Monday, October 24, 2011

CBASS Helps Influence 21st CCLC Legislative Changes

Jessica Donner
By Guest Bloggers, Jessica Donner, Director, Collaborative for Building After-School Systems, and Jennifer Peck, Executive Director, Partnership for Children and Youth.

With the draft ESEA bill introduced last week by the Senate HELP committee, federal activity has been heating up. On October 20th, thanks to a critical push by Senator Whitehouse (RI), The Collaborative for Building After-School Systems (CBASS) helped influence a few big wins in the legislation.

Jennifer Peck
Thanks to Hillary Salmons of Providence After School Alliance (PASA), CBASS worked closely with Senator Whitehouse’s office to introduce an amendment that reflects his priorities and builds off the bipartisan base bill to ensure the program supports high quality programs that include community partners and local choice. Policies we support in 21st Century ESEA reauthorization are included in our letter to Chairman Tom Harkin and Ranking Member Mike Enzi, Senate Health, Education, Labor and Pensions Committee.

The legislative changes instituted today are an important first step forward to maintaining support for after-school and summer learning as anchor approaches in the program and ensuring community partners play a lead role in delivering programs, in collaboration with schools.

Here are the wins:
1. No federal preference or priority on which approach (after-school, summer, expanded learning for some kids, expanded learning for all kids) will be used.

2. Support for community partners. Amendment strengthens community partner requirement, with only a narrow exception for particular rural communities for whom the requirement would be a significant hardship.

3. Clarity on who can be fiscal agent. Whitehouse amendment ensures that either the district or nonprofit partner can be the lead fiscal agent.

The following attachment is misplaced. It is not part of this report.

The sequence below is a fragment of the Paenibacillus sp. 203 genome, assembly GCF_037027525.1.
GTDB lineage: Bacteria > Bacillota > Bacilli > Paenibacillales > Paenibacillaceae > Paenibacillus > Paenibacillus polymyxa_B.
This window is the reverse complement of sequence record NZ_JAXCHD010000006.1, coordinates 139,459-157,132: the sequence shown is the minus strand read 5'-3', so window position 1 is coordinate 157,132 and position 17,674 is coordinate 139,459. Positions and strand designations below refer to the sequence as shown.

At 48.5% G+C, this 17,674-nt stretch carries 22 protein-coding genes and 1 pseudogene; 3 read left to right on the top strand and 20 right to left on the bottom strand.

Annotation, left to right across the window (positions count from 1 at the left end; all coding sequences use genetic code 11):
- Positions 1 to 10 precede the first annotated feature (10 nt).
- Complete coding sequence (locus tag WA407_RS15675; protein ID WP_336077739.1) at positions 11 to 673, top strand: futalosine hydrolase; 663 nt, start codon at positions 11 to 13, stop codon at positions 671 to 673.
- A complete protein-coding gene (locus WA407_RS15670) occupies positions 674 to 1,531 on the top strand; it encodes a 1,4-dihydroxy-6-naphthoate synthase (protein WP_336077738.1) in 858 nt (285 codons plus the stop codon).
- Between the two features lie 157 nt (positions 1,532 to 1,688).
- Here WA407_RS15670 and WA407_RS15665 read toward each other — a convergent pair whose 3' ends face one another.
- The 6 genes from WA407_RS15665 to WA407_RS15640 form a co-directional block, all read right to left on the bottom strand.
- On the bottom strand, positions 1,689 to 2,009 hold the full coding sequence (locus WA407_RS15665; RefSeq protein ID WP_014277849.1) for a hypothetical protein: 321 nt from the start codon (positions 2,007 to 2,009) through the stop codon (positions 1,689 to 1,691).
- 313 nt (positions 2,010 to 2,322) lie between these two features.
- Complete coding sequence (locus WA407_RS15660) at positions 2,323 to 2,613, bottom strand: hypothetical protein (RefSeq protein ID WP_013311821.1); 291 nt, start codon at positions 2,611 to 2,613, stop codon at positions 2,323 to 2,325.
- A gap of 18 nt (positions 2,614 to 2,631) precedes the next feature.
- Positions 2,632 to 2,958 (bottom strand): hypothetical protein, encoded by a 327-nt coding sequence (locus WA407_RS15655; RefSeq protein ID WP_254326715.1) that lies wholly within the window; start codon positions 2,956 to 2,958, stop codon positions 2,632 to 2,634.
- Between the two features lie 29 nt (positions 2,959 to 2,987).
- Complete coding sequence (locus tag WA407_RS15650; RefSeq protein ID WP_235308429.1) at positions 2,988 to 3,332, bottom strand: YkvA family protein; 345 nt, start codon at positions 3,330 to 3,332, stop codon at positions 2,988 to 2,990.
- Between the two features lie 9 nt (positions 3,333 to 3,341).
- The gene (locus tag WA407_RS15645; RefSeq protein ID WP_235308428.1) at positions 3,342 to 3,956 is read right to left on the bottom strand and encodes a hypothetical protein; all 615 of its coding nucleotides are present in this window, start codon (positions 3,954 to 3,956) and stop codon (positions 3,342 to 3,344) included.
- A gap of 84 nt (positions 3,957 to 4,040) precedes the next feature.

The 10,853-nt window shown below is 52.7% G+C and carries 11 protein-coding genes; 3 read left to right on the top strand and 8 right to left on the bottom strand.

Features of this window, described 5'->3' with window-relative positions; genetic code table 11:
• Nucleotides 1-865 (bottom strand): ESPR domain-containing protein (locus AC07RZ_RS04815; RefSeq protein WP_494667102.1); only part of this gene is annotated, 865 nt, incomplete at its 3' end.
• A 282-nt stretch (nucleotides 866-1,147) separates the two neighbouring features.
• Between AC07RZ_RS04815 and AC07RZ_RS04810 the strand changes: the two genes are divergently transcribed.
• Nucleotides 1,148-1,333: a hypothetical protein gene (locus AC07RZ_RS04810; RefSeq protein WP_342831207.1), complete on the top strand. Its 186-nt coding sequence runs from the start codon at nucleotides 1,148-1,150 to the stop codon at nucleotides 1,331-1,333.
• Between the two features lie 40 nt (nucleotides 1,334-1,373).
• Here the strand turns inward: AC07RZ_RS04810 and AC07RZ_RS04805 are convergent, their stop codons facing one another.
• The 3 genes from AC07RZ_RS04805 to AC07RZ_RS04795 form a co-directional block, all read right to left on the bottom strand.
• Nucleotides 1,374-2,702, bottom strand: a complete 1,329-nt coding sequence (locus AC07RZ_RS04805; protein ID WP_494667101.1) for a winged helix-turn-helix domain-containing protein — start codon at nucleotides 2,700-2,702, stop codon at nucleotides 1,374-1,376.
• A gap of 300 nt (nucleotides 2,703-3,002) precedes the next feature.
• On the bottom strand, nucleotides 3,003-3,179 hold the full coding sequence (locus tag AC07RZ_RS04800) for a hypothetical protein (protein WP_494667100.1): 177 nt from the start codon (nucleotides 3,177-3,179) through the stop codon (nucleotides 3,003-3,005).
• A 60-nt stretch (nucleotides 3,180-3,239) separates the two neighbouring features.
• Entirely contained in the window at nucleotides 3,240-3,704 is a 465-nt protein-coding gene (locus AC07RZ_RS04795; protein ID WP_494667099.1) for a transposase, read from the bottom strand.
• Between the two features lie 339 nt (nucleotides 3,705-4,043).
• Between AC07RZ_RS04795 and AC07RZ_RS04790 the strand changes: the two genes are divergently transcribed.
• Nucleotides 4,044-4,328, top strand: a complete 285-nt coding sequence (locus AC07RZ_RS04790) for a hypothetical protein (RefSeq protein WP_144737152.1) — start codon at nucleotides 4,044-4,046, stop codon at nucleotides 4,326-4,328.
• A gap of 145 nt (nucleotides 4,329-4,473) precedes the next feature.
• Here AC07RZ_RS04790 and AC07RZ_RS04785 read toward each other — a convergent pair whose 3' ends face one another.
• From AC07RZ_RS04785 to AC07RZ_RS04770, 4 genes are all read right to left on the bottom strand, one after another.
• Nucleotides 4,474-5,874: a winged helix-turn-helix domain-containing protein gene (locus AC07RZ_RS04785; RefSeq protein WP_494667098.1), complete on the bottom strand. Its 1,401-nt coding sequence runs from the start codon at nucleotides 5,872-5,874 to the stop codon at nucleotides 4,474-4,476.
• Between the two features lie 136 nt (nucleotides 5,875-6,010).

4. Support for quality programs as well as innovation. New language ensures that effective and innovative approaches to programs can be utilized by grantees.

There are other big pieces we would like to see moving forward, including clarifying the definition of ELT to make sure it’s inclusive of enrichment activities, community partners and is focused on ELT design, not whole school redesign. We look forward to working with you to help improve the legislation even further.

Please join us in thanking Senator Whitehouse for his leadership and commitment to an improved 21st CCLC program!

To follow future developments effecting education and afterschool at the federal and state level, go to: http://www.learninginafterschool.org/developmentsinas.htm

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Jennifer Peck was a founding staff member of the Partnership For Children and Youth in 2001 and became its Executive Director in 2003. Jennifer leads a coalition of California organizations advocating for new federal policies to improve the effectiveness of after-school and summer-learning programs. She will also be one of our speakers at the upcoming How Kids Learn Conference in January 2012.

Jessica Donner serves as the Director of the Collaborative for Building After-School Systems (CBASS), a partnership of after-school intermediary organizations in eight cities dedicated to increasing the availability of quality afterschool programming.

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